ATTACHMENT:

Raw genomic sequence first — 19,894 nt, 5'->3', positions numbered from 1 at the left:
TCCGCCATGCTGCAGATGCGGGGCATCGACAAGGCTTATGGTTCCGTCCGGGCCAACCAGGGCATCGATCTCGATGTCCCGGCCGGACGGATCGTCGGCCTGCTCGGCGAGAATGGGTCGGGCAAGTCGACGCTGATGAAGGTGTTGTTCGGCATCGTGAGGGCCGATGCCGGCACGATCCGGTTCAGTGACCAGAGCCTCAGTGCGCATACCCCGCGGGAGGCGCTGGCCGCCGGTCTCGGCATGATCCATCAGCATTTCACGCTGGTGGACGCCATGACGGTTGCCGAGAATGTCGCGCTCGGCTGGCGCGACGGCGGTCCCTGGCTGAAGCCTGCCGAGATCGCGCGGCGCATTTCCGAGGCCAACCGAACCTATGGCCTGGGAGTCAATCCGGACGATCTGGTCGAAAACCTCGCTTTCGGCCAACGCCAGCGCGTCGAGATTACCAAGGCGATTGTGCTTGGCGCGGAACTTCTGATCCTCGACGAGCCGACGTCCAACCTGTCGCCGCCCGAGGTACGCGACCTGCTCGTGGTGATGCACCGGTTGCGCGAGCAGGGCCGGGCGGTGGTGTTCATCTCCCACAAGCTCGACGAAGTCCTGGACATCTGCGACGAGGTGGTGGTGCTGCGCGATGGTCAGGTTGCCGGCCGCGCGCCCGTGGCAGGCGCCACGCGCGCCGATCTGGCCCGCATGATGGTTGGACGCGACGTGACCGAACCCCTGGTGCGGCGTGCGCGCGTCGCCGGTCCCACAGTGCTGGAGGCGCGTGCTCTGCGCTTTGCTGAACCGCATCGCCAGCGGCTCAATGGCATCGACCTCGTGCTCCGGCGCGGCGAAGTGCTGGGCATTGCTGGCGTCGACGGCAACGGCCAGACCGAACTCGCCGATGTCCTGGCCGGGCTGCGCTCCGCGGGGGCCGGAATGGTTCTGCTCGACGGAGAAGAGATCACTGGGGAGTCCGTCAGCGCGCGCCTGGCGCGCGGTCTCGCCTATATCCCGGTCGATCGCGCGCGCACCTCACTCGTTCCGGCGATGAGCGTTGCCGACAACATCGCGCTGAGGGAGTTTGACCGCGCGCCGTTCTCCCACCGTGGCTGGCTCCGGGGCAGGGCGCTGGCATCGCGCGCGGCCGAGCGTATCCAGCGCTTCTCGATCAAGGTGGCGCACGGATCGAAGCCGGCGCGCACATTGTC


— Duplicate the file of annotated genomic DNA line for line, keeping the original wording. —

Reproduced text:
Raw genomic sequence first — 19,894 nt, 5'->3', positions numbered from 1 at the left:
TCCGCCATGCTGCAGATGCGGGGCATCGACAAGGCTTATGGTTCCGTCCGGGCCAACCAGGGCATCGATCTCGATGTCCCGGCCGGACGGATCGTCGGCCTGCTCGGCGAGAATGGGTCGGGCAAGTCGACGCTGATGAAGGTGTTGTTCGGCATCGTGAGGGCCGATGCCGGCACGATCCGGTTCAGTGACCAGAGCCTCAGTGCGCATACCCCGCGGGAGGCGCTGGCCGCCGGTCTCGGCATGATCCATCAGCATTTCACGCTGGTGGACGCCATGACGGTTGCCGAGAATGTCGCGCTCGGCTGGCGCGACGGCGGTCCCTGGCTGAAGCCTGCCGAGATCGCGCGGCGCATTTCCGAGGCCAACCGAACCTATGGCCTGGGAGTCAATCCGGACGATCTGGTCGAAAACCTCGCTTTCGGCCAACGCCAGCGCGTCGAGATTACCAAGGCGATTGTGCTTGGCGCGGAACTTCTGATCCTCGACGAGCCGACGTCCAACCTGTCGCCGCCCGAGGTACGCGACCTGCTCGTGGTGATGCACCGGTTGCGCGAGCAGGGCCGGGCGGTGGTGTTCATCTCCCACAAGCTCGACGAAGTCCTGGACATCTGCGACGAGGTGGTGGTGCTGCGCGATGGTCAGGTTGCCGGCCGCGCGCCCGTGGCAGGCGCCACGCGCGCCGATCTGGCCCGCATGATGGTTGGACGCGACGTGACCGAACCCCTGGTGCGGCGTGCGCGCGTCGCCGGTCCCACAGTGCTGGAGGCGCGTGCTCTGCGCTTTGCTGAACCGCATCGCCAGCGGCTCAATGGCATCGACCTCGTGCTCCGGCGCGGCGAAGTGCTGGGCATTGCTGGCGTCGACGGCAACGGCCAGACCGAACTCGCCGATGTCCTGGCCGGGCTGCGCTCCGCGGGGGCCGGAATGGTTCTGCTCGACGGAGAAGAGATCACTGGGGAGTCCGTCAGCGCGCGCCTGGCGCGCGGTCTCGCCTATATCCCGGTCGATCGCGCGCGCACCTCACTCGTTCCGGCGATGAGCGTTGCCGACAACATCGCGCTGAGGGAGTTTGACCGCGCGCCGTTCTCCCACCGTGGCTGGCTCCGGGGCAGGGCGCTGGCATCGCGCGCGGCCGAGCGTATCCAGCGCTTCTCGATCAAGGTGGCGCACGGATCGAAGCCGGCGCGCACATTGTC